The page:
The LaCrosse is a different story, which begs the question why the Asian-designed and U.S. built sedan has such a better interior. Sales of the LaCrosse are up 158 percent year-to-date. The success is somewhat surprising because the $30,000-$40,000 sedan market has long been a kind of no man's land for non-luxury brands like the Nissan Maxima, the new Ford Taurus and Toyota Avalon.

Buick’s Long History

Buick has plenty of history in the U.S., as the oldest operating American brand of car, having started in 1899 as the Buick Auto-Vim and Power Company. It was incorporated in 1903 as the Buick Motor Co. by Scottish-born David Dunbar Buick. Buick's tri-shield logo is based on Dunbar's family coat of arms. Buick's best era was arguably 1936 to 1966 when it remained a leader in the kind of big, stylish sedans and wagons America loved through the Roosevelt and Eisenhower eras.

While history seems to be a plus for brands like Mercedes-Benz and BMW, it seems to cut mostly against a brand like Buick. The age of the brand, and the history of automotive dogs it has foisted upon the buying public (the 1990s era Century and Regal come to mind) make the brand feel more like grandpa's hat that stays on the shelf as a relic rather than on a young man's head.

In positioning Buick for the younger buyer and the future, some Buick watchers believe the brand would be more successful concentrating on meeting the needs of the still significantly large but aging baby boomers rather than chasing Gen X or Gen Y. Auto industry consultant James Dollinger, who was the top Buick sales generator in the 1990s for six years, says current designs are alienating Buick's bread-and butter buyers. "Buick has always been sort of the Lane Bryant of the auto industry," says Dollinger. Buick, at its best, says Dollinger, builds roomy, classically designed sedans, and now crossovers. "When the Lucerne sedan goes away, they won't have a six-passenger vehicle anymore, and I think that's a mistake."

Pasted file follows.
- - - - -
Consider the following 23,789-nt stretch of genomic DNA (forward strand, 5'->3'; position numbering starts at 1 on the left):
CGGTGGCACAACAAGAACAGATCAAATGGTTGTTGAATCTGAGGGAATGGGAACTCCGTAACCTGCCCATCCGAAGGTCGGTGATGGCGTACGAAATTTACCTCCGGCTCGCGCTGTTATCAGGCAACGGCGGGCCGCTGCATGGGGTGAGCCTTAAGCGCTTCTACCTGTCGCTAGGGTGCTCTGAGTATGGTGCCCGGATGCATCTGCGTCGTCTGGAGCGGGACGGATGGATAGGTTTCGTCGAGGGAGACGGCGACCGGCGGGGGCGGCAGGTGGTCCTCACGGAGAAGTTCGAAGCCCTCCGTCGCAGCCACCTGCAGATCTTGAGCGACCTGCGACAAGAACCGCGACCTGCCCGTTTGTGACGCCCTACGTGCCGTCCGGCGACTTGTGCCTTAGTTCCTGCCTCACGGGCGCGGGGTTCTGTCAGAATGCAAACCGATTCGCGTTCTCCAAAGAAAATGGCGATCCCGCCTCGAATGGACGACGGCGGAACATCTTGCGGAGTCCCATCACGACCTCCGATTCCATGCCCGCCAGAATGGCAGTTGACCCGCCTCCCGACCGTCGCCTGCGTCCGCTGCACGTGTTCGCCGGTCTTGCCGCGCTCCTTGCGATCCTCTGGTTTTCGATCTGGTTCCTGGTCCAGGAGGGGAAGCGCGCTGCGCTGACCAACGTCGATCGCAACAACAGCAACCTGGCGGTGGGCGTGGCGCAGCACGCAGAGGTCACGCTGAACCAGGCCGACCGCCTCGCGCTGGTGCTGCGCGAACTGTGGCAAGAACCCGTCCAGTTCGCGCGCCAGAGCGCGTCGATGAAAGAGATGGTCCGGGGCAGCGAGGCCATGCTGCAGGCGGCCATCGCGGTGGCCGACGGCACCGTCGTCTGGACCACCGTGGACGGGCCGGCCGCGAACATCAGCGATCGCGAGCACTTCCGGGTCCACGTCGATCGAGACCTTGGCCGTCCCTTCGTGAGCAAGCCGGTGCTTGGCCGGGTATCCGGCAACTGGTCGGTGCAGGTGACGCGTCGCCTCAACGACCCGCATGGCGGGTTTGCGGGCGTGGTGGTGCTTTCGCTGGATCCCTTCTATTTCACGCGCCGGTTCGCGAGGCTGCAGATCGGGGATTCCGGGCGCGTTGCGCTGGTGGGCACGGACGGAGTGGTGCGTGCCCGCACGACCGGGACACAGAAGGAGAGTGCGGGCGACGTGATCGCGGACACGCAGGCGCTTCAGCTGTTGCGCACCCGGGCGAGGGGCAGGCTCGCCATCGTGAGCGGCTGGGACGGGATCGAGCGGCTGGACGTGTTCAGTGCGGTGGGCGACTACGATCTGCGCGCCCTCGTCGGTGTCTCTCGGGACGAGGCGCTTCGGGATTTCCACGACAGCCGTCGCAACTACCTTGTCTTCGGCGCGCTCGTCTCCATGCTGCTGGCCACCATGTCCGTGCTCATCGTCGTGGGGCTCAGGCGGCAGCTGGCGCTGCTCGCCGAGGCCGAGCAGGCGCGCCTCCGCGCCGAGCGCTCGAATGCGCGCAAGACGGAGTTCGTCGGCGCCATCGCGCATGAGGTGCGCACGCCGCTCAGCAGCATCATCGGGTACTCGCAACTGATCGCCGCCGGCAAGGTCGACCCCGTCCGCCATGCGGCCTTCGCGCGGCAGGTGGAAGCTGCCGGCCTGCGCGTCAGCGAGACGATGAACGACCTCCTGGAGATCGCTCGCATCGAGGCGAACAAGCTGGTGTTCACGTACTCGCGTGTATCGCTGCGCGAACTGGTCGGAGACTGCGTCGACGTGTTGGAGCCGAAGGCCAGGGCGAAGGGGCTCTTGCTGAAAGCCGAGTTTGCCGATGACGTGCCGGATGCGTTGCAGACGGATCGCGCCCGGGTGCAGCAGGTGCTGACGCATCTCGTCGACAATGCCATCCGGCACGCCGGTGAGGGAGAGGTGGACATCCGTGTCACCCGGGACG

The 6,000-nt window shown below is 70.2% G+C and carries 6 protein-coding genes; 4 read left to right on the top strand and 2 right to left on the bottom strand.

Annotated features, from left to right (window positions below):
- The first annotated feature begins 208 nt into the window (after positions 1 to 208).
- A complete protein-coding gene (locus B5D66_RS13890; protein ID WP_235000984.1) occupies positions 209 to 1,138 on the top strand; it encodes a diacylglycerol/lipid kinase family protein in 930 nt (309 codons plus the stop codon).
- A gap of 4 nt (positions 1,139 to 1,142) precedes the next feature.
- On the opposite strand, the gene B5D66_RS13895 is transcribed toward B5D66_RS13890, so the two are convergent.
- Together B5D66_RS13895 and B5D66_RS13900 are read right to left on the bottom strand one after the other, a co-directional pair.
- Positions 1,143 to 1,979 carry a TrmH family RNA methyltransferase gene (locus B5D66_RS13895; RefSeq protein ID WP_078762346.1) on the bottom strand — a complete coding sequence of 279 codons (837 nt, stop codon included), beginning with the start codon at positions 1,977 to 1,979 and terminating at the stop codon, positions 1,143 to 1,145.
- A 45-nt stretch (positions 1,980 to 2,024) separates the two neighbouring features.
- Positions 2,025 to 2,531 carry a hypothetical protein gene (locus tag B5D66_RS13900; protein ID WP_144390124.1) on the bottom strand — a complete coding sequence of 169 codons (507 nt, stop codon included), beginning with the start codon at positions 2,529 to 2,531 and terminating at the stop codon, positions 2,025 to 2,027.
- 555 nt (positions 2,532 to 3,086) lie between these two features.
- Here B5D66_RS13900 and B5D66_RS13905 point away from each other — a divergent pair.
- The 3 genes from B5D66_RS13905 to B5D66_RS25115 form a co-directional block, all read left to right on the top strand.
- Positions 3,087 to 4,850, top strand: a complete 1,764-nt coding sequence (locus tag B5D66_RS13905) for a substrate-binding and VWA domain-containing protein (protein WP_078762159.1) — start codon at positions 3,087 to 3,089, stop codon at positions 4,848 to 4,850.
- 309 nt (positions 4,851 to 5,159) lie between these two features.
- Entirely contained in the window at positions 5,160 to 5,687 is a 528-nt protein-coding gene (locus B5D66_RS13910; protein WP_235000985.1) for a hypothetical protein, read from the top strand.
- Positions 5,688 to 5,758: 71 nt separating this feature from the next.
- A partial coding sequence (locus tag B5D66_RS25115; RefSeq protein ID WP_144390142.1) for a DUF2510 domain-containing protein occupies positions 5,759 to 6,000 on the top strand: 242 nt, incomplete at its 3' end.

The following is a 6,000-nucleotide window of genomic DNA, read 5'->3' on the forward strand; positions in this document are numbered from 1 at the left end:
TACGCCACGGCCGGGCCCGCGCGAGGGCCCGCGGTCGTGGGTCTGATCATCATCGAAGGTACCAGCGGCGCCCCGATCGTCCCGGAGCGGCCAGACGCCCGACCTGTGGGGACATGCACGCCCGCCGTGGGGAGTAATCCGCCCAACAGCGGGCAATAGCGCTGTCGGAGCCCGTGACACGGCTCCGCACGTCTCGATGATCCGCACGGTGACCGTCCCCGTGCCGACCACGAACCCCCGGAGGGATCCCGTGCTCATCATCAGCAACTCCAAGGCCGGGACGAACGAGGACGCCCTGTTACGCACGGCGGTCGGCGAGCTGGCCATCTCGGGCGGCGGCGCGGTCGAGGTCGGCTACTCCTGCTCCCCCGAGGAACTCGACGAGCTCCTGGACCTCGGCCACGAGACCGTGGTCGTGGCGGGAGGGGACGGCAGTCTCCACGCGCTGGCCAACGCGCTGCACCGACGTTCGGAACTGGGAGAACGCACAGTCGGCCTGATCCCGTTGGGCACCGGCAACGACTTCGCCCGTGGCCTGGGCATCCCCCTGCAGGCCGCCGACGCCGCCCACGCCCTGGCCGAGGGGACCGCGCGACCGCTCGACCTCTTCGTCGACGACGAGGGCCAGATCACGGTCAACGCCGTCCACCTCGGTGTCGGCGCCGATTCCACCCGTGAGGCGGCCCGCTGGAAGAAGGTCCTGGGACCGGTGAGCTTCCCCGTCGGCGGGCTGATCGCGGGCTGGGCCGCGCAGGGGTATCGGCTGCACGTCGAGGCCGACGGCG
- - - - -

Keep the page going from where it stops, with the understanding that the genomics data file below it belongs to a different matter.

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Is It A Luxury Brand?

So, what is Buick supposed to be going forward? "Approachable luxury," says advertising and sales promotion director Craig Bierley. "Lexus is the brand we are targeting."

More precisely, it is the ES and RX lines of Lexus that Buick is after. Buick's press releases unabashedly refer to the Enclave SUV as a "luxury crossover." CMO Ewanick takes it a step further when he says, “A true luxury brand with no compromise that will attract a completely different customer than Cadillac.”

It’s a tough case to make for such an established brand. "If they are patient, and really get the marketing right, and continue to turn out good product, they could pull it off," says New-York-based independent marketing consultant Dan Carson. "Buick could be part of the under-stated luxury trend some forecasters believe in... where we think a growing number of luxury buyers may not want the fat-wallet statement of Mercedes-Benz and BMW, and younger buyers won't want to spend big for high-priced luxury ... but this is a threading of the needle for a brand like Buick even if this trend does materialize for the long term."